You don't need a face mask or copious amounts of hand sanitizer to visit the theater this month. You just need a quiet room with good cell service.
A Thousand Ways, presented by Obie Award-winning theater-makers 600 HIGHWAYMEN and On the Boards, is a three-part, year-long performance designed to meet participants "where they are and when they are," gradually taking the audience from isolation to congregation.
The first part, running until the end of September, is a smart piece of auto theater: After dialing in to a specific phone number, an eerie robotic voice mediates a conversation between you and a stranger for about an hour. Some aspects of this person's identity are kept completely anonymous, like their name and profession. But over the course of the performance, you get a more intimate portrait of the other caller—how they see themselves, who they love, their family history.
The second part will take place later this fall, with strangers separated by a pane of glass on opposite ends of a table, creating a connection using a script and a few objects. And the final installation will come next summer, with participants convening together to follow a shared score.
The Stranger's Chase Burns and Jas Keimig phoned in and participated in the performance last Saturday. Then, in the spirit of the performance, they phoned each other to debrief:
Jas Keimig: Okay, be honest—wasn’t this a little horny?!?!
Chase Burns: No.
But I’m gay and I was paired with a person who seemed like a straight woman in her late 30s. Were you horny?
I thought it was intimate.
JK: Okay, intimate is the right word.
My germ circle is so insular lately, so meeting strangers in any context seems jarring. And, uh, due to extenuating circumstances, I had to do the whole performance in a bathroom—
JK: Not while using the bathroom. Just in the bathroom. It added a whole new layer of intimacy between myself and a room where I rarely get intimate. Well, a room where I rarely get emotionally intimate.
CB: So who were you talking to while sitting on your toilet?
JK: He was about twenty years older than me. Partnered. He had a child. I imagined that he was a homeowner.
CB: Was he also doing it from a cramped bathroom?
JK: No, I don't think so. He also told me he successfully defended a dissertation, so he has a PhD. And I imagine he's in the arts because he's participating in this play. Weirdly, I thought I recognized his voice from an interview I did, so I spent some of the call trying to place him. I guess I'll never know.
Didn't you do this with your boyfriend? Were you guys in different rooms?
CB: Yeah, I was in the kitchen and he was in the bedroom, but we did it at the same time. He said he did it with a woman who was about 50. At one point, he said he found himself describing his thighs after one of the robot's prompts, and that got a little horny.
CB: So maybe, yes, it can get a little horny.
JK: Did you two have similar experiences? Or did you come away with wildly different experiences?
CB: I think we had personal experiences—we talked about different things with our strangers—but we still had to follow the same script.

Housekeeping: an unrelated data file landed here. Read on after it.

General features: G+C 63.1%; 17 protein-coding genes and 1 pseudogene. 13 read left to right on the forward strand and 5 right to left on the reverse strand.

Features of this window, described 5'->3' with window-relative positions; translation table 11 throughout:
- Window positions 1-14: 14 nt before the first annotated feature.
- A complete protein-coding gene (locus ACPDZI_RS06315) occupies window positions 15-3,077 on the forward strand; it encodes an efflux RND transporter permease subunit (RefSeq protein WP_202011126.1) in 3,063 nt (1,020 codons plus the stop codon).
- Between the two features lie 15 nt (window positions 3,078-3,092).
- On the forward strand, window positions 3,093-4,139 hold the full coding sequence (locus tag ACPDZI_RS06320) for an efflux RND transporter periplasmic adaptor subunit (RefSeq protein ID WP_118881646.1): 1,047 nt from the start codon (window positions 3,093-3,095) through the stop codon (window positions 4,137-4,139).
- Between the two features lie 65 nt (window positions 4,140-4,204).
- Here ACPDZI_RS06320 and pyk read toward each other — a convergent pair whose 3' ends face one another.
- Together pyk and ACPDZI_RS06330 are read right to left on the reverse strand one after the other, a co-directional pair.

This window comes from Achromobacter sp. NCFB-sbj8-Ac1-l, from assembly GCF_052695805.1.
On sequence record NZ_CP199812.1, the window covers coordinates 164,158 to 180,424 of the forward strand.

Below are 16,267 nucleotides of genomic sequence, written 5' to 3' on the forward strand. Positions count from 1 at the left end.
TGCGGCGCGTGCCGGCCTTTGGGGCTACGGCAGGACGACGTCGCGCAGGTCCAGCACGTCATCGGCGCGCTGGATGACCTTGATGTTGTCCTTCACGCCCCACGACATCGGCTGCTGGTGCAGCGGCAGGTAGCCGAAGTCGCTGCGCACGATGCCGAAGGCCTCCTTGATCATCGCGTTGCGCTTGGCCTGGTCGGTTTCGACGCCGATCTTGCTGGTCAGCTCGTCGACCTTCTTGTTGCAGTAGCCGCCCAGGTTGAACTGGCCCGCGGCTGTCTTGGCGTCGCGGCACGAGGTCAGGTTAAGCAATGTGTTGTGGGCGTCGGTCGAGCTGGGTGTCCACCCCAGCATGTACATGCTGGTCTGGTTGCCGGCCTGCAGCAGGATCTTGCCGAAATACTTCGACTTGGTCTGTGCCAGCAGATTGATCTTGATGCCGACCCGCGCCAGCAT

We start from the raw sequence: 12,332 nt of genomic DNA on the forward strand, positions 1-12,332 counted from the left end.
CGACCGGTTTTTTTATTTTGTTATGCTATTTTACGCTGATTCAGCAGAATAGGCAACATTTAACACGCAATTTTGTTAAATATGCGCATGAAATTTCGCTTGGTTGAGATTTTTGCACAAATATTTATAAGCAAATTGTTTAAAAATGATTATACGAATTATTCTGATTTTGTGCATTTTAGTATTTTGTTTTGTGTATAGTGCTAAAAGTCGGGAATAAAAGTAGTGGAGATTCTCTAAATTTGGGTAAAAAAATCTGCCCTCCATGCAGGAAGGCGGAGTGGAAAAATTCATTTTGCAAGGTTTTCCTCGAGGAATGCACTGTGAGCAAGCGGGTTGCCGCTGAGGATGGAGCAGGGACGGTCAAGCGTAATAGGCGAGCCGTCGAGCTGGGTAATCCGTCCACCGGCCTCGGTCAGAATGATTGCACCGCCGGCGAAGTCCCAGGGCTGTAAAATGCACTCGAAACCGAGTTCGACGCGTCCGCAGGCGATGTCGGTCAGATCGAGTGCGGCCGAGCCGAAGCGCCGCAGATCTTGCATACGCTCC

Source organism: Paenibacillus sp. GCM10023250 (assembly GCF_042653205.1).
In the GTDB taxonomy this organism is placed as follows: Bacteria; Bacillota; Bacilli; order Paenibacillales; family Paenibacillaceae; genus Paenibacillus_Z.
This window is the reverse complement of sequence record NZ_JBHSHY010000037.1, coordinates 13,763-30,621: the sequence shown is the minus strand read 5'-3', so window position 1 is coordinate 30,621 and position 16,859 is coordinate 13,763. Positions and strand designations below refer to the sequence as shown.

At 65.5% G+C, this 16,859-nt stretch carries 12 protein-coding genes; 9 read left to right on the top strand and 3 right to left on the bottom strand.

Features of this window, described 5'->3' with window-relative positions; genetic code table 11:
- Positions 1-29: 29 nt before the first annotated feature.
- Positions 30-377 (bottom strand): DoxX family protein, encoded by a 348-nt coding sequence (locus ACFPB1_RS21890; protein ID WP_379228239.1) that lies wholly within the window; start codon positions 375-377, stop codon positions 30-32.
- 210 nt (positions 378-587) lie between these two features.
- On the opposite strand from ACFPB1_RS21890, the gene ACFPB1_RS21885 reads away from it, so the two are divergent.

At a certain point, the robot narrator cuts you off and moves you on to the next prompt. I was polite and followed the narrator’s instructions, and he did too, but I’d love to know what happens if a participant just really goes off-script. Does the robot force you to start over?
Regardless, I thought an hour on the phone with someone would be stressful, but it went by quickly. Do you even like talking on the phone?
JK: I do! I think it's a little romantic. There's no pressure to perform for a camera like there is with FaceTime. I don't call people all the time, but when I do, it's often for hours—while lying in bed or cooking or walking around my neighborhood.
CB: Did you want to ask the stranger anything after the performance ended?
JK: No. At the very beginning of the call I wanted to ask, like, "What's your name? And star sign?" But that seemed trivial by the end. The questions the play asked gave me a better portrait of this stranger than a name or sign ever could.
Was the ending too abrupt for you? Did you feel like you needed aftercare?
CB: I guess I wanted to thank the stranger I was with afterward, but maybe the mystery makes it better? I could run into that person at a grocery store in 2022, and we’d have no idea that we had an hour-long intimate conversation, just us and a robot, during the coronavirus pandemic. That’s really weird.
But I actually thought the silence that happened immediately after the performance ended was the show's strongest moment.
You start to get into a rhythm with your partner, and then it just ends. I think that moment—when the conversation bursts and you’re just sitting alone in your kitchen or wherever—is a familiar moment for a lot of us. It’s like the moment after a Zoom call. We hop onto these calls, and suddenly we’re in a room with five, ten, forty people, and then—boop! It’s off, and you’re in your room. Alone. Again. That moment has been unique and unsettling.
I'm gonna remember this time period by those moments.
JK: Yeah. The pandemic has forced us all onto really lonesome journeys. I think once we're allowed to be together in public like "normal," the way we relate to each other is going to look different. Maybe more intentional or reflective.
God, maybe this could mean the end of small talk.
CB: I think there will be more small talk. We may even end up liking small talk. Talking to strangers will become a sort of soothing thing. Maybe. I guess we'll find out.
The first installment of A Thousand Ways, "A Phone Call," runs through September 27. More info on how to sign up to talk to a stranger and a robot here.